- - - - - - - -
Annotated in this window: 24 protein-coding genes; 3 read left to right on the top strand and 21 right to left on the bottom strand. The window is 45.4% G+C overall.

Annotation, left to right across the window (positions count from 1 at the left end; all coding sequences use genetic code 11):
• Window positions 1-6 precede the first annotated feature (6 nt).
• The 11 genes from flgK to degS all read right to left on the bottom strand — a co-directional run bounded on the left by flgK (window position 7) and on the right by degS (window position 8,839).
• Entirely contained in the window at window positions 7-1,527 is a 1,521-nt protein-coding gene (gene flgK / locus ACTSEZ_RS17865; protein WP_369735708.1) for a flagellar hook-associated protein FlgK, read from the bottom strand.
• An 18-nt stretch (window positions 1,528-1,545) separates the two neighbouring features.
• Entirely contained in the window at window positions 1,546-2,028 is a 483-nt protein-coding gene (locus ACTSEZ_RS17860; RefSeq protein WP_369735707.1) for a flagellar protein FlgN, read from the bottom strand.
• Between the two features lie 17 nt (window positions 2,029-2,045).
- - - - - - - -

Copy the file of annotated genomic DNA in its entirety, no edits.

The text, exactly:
Annotated in this window: 24 protein-coding genes; 3 read left to right on the top strand and 21 right to left on the bottom strand. The window is 45.4% G+C overall.

Annotation, left to right across the window (positions count from 1 at the left end; all coding sequences use genetic code 11):
• Window positions 1-6 precede the first annotated feature (6 nt).
• The 11 genes from flgK to degS all read right to left on the bottom strand — a co-directional run bounded on the left by flgK (window position 7) and on the right by degS (window position 8,839).
• Entirely contained in the window at window positions 7-1,527 is a 1,521-nt protein-coding gene (gene flgK / locus ACTSEZ_RS17865; protein WP_369735708.1) for a flagellar hook-associated protein FlgK, read from the bottom strand.
• An 18-nt stretch (window positions 1,528-1,545) separates the two neighbouring features.
• Entirely contained in the window at window positions 1,546-2,028 is a 483-nt protein-coding gene (locus ACTSEZ_RS17860; RefSeq protein WP_369735707.1) for a flagellar protein FlgN, read from the bottom strand.
• Between the two features lie 17 nt (window positions 2,029-2,045).